First: My apologies for the lack of photos. I took a bunch -- a few are decent! -- but for some reason my laptop is running v-e-r-y slow and I have given up trying to upload any photos for this post.
Los Angeles Union Station is a great place to begin a rail journey. Built in the late 1930s, it’s right out of the Golden Age of rail travel and you half expect to see Carol Lombard or Douglas Fairbanks come sweeping through the main hall, just arrived on the Super Chief from Chicago.
The Sunset Limited is waiting on Track 10 and my sleeper is right there at the top of the ramp when I reach the platform. But this consist is actually two trains in one and there is another sleeper at the far end of the train which, along with one of the three coaches, is designated as the Texas Eagle. Tomorrow evening, those two cars will be uncoupled in San Antonio and added to the daily Texas Eagle for the run north to Chicago while the rest of us on the Sunset Limited continue east to New Orleans.
Today, however, the combined trains depart on time at 3:00 and once again I’m struck by how long it takes us to pass through these wall-to-wall cities before reaching some actual rural areas. I opt for a later dinner seating in the dining car and, as always seems to be the case, have some interesting tablemates. Tonight, it’s a retired librarian from Los Angeles, a woman born in Sweden who married an American and now lives in Longview, Texas, and a retired Amtrak conductor.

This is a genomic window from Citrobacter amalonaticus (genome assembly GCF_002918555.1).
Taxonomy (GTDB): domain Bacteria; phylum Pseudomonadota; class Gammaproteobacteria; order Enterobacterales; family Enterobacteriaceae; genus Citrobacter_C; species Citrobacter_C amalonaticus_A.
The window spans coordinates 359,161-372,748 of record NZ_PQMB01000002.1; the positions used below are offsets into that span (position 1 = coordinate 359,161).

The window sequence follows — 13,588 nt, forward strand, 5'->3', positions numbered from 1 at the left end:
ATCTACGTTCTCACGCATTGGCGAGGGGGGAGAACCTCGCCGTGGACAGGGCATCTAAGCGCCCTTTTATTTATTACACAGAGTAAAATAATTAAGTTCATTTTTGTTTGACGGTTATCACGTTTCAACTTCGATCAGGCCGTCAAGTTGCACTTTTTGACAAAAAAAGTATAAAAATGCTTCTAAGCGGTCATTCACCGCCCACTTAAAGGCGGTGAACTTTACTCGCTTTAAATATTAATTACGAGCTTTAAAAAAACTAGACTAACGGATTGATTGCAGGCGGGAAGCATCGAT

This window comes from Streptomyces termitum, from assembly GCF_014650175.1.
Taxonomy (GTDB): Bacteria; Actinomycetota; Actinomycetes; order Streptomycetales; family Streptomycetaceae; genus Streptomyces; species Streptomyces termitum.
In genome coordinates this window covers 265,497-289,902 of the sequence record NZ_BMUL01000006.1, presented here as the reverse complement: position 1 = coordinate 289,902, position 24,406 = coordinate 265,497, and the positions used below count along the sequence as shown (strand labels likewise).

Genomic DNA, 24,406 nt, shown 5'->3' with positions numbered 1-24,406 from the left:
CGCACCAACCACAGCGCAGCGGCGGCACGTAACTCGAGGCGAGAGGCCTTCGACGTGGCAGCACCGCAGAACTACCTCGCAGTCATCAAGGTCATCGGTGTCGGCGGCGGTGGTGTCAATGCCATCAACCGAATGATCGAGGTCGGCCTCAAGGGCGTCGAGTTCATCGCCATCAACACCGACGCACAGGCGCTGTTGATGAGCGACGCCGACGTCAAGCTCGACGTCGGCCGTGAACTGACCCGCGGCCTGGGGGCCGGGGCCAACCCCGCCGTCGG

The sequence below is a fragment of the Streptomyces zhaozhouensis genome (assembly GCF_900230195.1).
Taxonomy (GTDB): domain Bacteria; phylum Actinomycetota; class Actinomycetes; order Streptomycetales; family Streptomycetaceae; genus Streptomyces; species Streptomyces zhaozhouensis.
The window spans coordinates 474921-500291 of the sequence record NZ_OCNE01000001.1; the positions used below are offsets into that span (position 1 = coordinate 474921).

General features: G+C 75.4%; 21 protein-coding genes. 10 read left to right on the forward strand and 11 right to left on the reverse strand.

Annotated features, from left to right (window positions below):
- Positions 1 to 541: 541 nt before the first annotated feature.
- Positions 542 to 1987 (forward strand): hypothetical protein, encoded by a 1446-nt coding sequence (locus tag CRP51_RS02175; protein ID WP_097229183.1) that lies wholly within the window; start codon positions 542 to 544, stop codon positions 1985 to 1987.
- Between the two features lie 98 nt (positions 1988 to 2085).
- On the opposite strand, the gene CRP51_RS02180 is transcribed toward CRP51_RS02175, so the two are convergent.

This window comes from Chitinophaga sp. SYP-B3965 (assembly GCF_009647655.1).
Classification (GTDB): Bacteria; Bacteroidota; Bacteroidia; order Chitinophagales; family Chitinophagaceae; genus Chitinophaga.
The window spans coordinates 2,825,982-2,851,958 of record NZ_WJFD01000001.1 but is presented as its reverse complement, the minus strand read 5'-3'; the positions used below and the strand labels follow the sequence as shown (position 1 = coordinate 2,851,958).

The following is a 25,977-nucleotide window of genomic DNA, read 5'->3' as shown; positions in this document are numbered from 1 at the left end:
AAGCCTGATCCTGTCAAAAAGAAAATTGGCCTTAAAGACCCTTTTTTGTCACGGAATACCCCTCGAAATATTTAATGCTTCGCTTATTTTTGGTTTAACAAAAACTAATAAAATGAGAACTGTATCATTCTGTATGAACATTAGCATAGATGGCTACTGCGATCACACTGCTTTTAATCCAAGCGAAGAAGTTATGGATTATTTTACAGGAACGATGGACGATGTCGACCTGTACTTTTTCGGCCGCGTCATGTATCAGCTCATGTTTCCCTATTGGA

By the time we finish dinner and I return to my roomette, the Sunset has crossed the Arizona border and we’re slowing for our stop at Yuma.
The next day is all Texas, all day. In fact, the Sunset takes something like 25 hours to cross this one huge state and – believe me – the dusty, dry, barren desert of West Texas just goes on for-ever! Still, I’ve taken this train several times and once again find it all fascinating. The train passes within just a few yards of the Mexican border just a few minutes before stopping in El Paso.
By late afternoon we reach the Pecos River where the Sunset slows to cross over on a bridge built toward the end of World War II. The slower the better, too … because the view is spectacular.
Once again I score interesting companions for dinner. Tonight it’s two young men, both journalists working for a Swiss newspaper, and we spend a fascinating hour discussing the current state of that industry. Interestingly, the observe that European newspapers are not yet facing same the financial difficulties confronting American publications. Why? Because, says one, Europeans are still reluctant to trust news that doesn’t come on a printed page.
I choose an New York steak for dinner which comes medium-rare, exactly as ordered. There is, however, one big black mark for Amtrak tonight: they have run out of red wine. The waiter shakes his head. “Folks on board this trip? Thirsty!”
The second night passes comfortably and, thanks to some padding in the schedule, we arrive in New Orleans spot on time. By the way, he approach to New Orleans from the west means crossing the Mississippi River on he spectacular Hughey Long Bridge, which is well over four miles long and reaches a height of 280 feet. Not that’s what I call an entrance!